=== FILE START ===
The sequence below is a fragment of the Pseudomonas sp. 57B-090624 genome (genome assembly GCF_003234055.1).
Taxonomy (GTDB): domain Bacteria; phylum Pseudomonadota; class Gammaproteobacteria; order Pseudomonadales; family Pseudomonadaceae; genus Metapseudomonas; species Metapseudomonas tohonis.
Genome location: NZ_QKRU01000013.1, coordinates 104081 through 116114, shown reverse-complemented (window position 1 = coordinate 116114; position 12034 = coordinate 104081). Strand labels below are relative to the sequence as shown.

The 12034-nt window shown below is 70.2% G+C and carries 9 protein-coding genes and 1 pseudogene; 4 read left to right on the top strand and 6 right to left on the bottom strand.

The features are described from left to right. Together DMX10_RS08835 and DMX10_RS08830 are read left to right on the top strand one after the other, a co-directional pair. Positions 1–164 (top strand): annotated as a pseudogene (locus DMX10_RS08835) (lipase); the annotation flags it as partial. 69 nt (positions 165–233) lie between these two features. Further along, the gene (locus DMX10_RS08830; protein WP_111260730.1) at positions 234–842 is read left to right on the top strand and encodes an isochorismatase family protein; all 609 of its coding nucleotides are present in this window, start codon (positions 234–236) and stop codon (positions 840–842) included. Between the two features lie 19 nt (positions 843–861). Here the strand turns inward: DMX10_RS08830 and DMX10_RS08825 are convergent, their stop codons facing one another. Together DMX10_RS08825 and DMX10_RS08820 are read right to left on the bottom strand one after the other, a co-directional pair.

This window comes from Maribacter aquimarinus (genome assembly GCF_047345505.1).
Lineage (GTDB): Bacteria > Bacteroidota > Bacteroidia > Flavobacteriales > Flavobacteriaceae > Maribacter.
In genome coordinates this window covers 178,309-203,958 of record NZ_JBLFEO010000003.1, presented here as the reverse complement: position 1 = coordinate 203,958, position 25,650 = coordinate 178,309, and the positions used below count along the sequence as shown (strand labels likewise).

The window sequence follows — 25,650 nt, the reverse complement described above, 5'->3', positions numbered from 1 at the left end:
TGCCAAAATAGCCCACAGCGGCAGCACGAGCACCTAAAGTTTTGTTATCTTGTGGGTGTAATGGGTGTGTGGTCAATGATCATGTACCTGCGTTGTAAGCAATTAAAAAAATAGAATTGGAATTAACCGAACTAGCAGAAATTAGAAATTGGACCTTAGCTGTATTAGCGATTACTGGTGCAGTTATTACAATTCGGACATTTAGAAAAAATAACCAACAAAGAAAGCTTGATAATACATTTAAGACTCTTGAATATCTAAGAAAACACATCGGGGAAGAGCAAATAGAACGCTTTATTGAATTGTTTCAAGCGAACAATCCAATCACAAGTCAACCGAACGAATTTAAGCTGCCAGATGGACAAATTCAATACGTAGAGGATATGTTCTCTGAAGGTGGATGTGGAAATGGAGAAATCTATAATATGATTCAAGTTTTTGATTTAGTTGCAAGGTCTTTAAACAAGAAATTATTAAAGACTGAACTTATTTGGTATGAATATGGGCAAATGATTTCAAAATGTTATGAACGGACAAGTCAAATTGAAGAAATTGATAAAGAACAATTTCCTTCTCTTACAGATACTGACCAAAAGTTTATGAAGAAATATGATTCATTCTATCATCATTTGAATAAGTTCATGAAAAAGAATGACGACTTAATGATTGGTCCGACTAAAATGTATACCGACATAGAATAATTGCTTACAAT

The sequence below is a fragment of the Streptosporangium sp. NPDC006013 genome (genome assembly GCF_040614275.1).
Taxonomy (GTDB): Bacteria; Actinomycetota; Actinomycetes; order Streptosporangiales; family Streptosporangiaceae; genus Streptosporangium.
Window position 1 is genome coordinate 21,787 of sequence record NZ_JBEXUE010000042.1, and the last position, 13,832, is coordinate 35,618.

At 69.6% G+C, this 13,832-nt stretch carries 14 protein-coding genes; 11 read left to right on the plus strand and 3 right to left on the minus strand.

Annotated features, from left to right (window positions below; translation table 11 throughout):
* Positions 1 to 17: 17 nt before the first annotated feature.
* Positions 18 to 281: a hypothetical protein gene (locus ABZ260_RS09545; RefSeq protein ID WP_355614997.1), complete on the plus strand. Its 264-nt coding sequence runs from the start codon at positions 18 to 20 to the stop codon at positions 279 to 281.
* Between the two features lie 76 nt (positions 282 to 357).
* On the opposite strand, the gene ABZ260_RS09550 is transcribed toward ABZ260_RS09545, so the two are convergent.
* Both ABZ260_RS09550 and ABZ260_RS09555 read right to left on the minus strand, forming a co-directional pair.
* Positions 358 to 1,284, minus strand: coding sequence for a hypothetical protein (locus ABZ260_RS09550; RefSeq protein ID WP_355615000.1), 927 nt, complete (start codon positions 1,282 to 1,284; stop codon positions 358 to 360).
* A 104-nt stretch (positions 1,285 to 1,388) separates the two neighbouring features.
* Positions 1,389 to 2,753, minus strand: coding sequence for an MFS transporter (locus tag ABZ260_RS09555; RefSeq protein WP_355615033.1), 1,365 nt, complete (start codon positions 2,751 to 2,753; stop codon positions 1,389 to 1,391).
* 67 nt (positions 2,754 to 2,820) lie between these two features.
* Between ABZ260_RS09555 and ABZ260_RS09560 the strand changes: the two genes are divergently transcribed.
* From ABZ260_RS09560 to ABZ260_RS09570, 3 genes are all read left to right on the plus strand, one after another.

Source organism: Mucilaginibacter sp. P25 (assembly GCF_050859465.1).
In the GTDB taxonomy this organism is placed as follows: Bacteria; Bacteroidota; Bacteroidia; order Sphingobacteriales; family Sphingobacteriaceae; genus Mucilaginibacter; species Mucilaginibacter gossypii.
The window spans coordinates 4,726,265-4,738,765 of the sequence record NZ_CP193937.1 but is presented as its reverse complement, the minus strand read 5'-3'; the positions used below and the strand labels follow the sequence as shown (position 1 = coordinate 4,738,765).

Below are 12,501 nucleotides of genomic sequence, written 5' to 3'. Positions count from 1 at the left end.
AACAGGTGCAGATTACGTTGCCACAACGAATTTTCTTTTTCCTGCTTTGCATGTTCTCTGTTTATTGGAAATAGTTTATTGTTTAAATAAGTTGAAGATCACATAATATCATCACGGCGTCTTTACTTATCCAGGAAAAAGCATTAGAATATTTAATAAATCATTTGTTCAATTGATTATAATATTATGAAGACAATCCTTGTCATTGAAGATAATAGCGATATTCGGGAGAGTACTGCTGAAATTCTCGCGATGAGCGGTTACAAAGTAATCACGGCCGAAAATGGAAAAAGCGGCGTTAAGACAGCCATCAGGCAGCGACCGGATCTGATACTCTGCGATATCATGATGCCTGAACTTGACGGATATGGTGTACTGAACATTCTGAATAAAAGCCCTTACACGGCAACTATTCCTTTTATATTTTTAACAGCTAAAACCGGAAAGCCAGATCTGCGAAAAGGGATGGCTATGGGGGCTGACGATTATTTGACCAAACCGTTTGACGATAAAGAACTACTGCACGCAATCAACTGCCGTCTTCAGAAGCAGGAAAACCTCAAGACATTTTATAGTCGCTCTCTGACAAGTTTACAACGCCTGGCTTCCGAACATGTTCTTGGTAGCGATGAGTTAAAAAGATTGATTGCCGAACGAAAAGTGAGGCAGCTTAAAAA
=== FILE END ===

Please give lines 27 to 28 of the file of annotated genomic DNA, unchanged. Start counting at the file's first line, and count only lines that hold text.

Source organism: Mucilaginibacter sp. P25 (assembly GCF_050859465.1).
In the GTDB taxonomy this organism is placed as follows: Bacteria; Bacteroidota; Bacteroidia; order Sphingobacteriales; family Sphingobacteriaceae; genus Mucilaginibacter; species Mucilaginibacter gossypii.